“The customer might not think he hit the car that hard, but now we have video evidence,” Moyer says.

There’s more.

He hired four people to monitor four, 60-in. (152 cm) TV screens trained on the premises so they can collect traffic counts after major advertising campaigns, and find out what media vehicle draws people in.

People monitoring cameras could study who buys and who walks. Nighttime video could help them identify which corner of the lot draws the most lookers. Vehicles the dealership particularly wants to sell can be put at the high-traffic spot.

Employees are aware of the surveillance system. Are they bothered by it?

“This is a fine line,” Moyer says. “We don't want employees to feel we are looking at them for something wrong, we want to help them sell more cars.”

Kelly Automotive averages 650 units sold each month with its Mitsubishi, Chrysler-Dodge-Jeep, Buick-GMC, Nissan, and Ford franchises.

McCloy works with dealers around the world. He says cameras have caught people who go on a test drive in the daytime, and drive off the lot with a $70,000 car at night after making a duplicate key.

“Most dealers have some cameras, but a high percentage of them are antiquated,” he says. “The aim of today’s systems is to stop crime before it happens.”

Fighting Criminals Miles Away 

High technology also is used to ward off another criminal who could target dealerships: hackers.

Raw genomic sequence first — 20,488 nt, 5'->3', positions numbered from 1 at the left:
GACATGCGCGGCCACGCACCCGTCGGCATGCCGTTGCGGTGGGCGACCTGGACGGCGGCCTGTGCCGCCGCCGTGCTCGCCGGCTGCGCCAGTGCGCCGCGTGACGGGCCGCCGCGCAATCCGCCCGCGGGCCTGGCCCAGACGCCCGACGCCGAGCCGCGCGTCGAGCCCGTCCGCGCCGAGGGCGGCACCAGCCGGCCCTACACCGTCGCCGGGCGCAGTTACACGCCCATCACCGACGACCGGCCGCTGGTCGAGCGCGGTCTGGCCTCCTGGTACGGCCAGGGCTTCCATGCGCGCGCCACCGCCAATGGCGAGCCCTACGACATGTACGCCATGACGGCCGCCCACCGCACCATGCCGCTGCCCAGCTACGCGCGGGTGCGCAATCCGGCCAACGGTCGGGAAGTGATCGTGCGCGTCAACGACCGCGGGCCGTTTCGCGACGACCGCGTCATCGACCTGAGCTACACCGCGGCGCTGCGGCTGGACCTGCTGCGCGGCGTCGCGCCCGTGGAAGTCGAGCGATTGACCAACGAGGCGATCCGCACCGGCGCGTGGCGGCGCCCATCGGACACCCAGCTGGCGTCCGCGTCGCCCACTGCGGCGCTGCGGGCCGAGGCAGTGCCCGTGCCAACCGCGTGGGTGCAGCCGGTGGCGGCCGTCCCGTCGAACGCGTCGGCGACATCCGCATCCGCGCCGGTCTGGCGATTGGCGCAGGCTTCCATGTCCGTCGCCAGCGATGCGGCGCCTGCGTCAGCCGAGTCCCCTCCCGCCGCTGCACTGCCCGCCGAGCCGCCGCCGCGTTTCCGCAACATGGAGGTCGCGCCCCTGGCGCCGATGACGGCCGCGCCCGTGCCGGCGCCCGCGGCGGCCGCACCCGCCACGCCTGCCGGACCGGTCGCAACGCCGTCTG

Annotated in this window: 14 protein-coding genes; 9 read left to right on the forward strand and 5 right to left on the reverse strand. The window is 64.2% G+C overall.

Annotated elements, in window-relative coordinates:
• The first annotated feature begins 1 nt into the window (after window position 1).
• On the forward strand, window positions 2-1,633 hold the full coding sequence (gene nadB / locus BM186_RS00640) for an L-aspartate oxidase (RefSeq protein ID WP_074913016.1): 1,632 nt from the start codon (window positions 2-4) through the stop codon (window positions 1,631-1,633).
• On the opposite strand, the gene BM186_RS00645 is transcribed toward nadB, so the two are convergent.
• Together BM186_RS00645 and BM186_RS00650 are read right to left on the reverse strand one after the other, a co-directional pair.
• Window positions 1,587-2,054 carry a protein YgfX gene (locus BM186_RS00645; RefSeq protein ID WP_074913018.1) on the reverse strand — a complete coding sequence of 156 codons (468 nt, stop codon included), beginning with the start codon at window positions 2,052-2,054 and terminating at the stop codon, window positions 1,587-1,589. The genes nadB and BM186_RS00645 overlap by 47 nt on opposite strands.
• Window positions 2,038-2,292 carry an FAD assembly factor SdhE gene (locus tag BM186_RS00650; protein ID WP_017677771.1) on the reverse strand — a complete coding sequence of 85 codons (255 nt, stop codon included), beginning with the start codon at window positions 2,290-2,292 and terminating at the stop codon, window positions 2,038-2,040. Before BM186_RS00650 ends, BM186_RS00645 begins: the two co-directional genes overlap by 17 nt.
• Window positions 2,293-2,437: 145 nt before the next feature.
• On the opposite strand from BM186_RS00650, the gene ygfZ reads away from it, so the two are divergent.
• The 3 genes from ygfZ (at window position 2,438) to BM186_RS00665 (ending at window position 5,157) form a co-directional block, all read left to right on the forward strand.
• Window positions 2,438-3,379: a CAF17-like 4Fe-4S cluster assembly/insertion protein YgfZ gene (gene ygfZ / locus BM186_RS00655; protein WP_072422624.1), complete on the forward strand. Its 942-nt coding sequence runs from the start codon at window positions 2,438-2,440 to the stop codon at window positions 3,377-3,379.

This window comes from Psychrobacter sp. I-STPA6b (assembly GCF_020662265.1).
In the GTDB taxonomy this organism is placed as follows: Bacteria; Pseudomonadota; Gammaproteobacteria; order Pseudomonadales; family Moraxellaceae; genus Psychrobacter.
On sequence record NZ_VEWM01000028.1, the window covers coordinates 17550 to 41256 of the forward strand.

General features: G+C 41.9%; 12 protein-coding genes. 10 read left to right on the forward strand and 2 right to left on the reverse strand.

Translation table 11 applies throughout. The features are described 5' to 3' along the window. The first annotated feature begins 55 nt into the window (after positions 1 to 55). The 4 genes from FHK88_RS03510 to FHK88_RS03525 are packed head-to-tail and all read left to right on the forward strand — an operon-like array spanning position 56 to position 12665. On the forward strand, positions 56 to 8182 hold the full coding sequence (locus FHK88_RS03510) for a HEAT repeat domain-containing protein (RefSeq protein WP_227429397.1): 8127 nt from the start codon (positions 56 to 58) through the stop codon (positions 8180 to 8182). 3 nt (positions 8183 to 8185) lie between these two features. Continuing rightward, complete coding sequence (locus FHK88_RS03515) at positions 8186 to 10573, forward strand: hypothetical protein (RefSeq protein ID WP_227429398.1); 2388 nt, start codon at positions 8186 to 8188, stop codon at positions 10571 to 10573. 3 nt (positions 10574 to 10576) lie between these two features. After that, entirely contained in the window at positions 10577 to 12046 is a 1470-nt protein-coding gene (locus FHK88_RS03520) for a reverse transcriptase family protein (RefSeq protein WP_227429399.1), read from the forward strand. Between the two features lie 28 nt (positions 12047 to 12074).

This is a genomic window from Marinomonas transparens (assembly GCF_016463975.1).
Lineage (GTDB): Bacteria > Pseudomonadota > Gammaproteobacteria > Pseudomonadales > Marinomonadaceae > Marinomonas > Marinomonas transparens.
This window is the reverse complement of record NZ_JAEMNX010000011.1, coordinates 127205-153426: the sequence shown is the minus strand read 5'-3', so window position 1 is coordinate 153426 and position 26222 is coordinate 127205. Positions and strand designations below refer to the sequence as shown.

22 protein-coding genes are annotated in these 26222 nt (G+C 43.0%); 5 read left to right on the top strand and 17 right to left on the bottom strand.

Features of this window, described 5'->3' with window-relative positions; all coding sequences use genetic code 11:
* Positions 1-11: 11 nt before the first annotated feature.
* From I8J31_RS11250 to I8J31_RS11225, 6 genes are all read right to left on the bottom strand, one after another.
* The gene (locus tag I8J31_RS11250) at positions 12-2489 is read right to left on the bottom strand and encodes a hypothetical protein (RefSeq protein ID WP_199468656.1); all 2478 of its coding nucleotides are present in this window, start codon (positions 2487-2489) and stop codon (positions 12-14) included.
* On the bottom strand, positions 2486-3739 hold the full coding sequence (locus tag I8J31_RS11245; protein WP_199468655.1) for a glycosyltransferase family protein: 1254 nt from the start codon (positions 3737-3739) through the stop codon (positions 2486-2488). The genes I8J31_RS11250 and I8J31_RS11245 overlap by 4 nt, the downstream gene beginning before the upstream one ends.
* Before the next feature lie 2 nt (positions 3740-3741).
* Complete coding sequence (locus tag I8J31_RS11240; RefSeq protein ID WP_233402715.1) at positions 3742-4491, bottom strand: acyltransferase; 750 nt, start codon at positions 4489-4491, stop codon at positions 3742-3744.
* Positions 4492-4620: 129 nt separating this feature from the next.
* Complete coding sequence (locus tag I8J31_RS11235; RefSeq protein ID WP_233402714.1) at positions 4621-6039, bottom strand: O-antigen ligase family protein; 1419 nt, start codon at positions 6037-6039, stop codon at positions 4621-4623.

That can get a little trickier because the cyber thief doesn’t step foot on the property, says Tim Gallagher, a manager at Nuspire Networks, a data security firm based in Commerce Township, MI.

“You can catch a thief who steals a vehicle from your property,” he says. “How do you catch a thief who steals cash reserves and credit card information from a remote computer in Uzbekistan?”

Nuspire manages more than 1,000 locations for General Motors. Gallagher believes dealerships across America could be a ripe target for cyber theft.

Dealership hackers could go after customer information on such things as financial documents and driver’s licenses.

“Eighty percent of our communications is via Internet, we handle millions of dollars worth of personal information, we have strict protocol for monitoring computers and destroying documents safely,” says Frank Scher, information technology director for the 4-franchise Koeppel Auto Group with Nissan, Volkswagen, Mazda and Subaru stores in Brooklyn and Long Island.

“One of the biggest things we watch is email traffic from China and Russia because it could be bogus,” he says. “We alert Nuspire, and they open a ticket immediately to investigate, confirm or deny a problem.”

The aim of algorithm-programmed systems like Nuspire is to spot lurkers who profile customers and steal vital details.

New policy directs salespeople to store customer driver’s licenses in restricted databases accessible only to the sales manager so the chance of identity theft is minimized.

In the finance and insurance department, at least 85% of the lenders use electronic contracts that are held in cyber space by the lending institution, Scher says.

“We make sure all data entering and exiting the dealership is controlled; that it doesn't all sit in one spot,” he says. “The game gets more intense. We aim to stay on top.”